Going A New Direction Or Shutting Down
Some sites have an expiration date. They can, for example, concern marketing campaigns for new products – once the product is launched and the first wave of advertising stops, the site simply isn’t needed anymore. In these cases, you might want to keep the site running, especially if it’s garnered enough publicity. Resetting your site removes just the published content, leaving the defining characteristics of the site intact (most importantly the site title, WordPress address and site address) which means that all your visitors will be able to use the links they’re accustomed to, but will have access to the new content, not being smothered by the old stuff.
A more permanent solution outside of changing the content you’re putting out would be to shut down your site altogether. You might think that you don’t need to follow up with any further actions, but remember, your content will still be available online, even if you’ve abandoned your site. Before pulling the plug it’s important to delete all your self-published content so it can’t be misused in the future.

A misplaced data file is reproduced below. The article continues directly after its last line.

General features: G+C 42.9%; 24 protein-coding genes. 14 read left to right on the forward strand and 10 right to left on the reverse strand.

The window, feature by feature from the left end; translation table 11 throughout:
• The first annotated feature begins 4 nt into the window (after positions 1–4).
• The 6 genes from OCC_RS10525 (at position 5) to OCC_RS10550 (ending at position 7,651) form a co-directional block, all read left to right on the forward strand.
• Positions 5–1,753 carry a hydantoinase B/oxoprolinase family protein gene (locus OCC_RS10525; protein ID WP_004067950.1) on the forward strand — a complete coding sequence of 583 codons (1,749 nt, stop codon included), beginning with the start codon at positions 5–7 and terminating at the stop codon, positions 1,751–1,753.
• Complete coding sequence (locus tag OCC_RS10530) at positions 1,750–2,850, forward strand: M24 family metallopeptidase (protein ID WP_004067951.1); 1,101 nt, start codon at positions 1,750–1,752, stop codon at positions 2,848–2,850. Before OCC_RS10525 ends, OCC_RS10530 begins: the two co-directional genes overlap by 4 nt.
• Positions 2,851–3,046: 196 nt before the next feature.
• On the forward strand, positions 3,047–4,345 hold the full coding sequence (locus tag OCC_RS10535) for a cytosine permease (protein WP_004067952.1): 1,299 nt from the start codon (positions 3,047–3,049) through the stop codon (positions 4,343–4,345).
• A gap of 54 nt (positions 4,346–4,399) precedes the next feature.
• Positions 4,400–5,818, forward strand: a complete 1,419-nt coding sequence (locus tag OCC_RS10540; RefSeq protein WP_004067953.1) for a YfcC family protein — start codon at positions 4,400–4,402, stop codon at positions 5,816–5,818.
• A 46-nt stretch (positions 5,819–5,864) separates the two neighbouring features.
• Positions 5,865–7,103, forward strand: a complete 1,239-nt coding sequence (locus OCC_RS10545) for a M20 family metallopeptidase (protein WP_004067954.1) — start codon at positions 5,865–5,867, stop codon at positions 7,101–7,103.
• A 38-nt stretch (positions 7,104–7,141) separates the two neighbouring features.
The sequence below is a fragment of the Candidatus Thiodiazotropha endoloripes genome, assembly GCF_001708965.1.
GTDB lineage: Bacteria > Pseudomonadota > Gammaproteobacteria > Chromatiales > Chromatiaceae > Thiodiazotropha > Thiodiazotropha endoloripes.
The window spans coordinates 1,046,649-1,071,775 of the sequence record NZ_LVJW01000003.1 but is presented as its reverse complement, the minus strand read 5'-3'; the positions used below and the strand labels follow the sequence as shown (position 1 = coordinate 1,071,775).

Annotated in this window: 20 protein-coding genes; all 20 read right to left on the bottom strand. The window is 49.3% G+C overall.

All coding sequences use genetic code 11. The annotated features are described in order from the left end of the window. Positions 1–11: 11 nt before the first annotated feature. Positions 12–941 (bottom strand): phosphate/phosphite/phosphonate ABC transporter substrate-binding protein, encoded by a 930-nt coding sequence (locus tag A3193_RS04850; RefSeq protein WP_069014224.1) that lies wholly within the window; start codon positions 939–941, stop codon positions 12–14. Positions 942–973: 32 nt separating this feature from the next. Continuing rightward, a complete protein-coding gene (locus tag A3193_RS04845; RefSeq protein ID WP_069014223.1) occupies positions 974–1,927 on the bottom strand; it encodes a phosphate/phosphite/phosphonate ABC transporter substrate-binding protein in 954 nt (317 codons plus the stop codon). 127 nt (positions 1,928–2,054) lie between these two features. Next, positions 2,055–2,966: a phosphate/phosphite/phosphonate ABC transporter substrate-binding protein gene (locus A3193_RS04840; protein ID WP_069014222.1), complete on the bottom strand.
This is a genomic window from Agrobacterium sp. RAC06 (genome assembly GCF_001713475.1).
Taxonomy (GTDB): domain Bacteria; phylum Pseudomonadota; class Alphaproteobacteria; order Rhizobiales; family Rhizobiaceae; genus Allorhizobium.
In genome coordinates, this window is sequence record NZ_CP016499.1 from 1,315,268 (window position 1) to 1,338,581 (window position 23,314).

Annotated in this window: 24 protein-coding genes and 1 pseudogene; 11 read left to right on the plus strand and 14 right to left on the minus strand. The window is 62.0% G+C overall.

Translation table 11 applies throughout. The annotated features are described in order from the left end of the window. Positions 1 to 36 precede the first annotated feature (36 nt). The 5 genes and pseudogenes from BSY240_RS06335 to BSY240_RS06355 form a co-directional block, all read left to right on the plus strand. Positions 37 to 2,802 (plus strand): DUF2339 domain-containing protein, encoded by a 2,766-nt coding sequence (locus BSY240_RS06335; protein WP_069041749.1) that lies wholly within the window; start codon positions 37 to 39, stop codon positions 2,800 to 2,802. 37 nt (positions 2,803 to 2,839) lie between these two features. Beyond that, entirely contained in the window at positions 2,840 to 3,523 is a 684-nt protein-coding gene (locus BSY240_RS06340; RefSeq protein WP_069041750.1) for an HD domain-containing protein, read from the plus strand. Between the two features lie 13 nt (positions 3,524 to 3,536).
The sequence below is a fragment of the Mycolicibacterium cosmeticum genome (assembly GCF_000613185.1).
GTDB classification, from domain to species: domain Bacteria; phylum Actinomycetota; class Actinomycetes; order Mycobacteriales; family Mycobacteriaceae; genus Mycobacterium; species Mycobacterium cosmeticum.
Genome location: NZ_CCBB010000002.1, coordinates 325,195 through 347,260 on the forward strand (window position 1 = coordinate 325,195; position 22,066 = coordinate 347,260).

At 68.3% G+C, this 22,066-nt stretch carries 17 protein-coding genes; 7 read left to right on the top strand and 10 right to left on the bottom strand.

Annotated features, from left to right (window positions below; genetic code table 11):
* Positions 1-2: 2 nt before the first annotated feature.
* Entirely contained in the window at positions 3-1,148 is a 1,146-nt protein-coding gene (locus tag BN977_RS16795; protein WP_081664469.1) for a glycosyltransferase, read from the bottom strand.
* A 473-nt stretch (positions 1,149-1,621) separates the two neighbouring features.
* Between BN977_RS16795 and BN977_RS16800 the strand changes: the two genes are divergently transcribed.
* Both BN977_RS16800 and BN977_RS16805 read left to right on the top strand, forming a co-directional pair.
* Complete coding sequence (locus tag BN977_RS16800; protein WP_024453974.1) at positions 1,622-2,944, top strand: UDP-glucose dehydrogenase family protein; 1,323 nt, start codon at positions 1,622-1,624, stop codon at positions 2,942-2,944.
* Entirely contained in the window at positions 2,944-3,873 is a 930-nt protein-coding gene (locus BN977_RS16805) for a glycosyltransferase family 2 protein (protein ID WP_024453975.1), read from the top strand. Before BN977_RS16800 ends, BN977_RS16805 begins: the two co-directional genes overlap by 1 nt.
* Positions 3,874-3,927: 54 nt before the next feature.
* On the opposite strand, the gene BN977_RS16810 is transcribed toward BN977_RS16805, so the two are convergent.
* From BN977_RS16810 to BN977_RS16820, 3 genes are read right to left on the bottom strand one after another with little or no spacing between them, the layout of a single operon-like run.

There is no guarantee this would happen, but it’s always better be safe than sorry. Doing a reset beforehand ensures that, unless your past content is locally saved by someone it can’t be accessed. Keep in mind, completely removing something from the internet is impossible, but with just a few small actions, resetting being first among them you’re both protecting yourself and your intellectual property.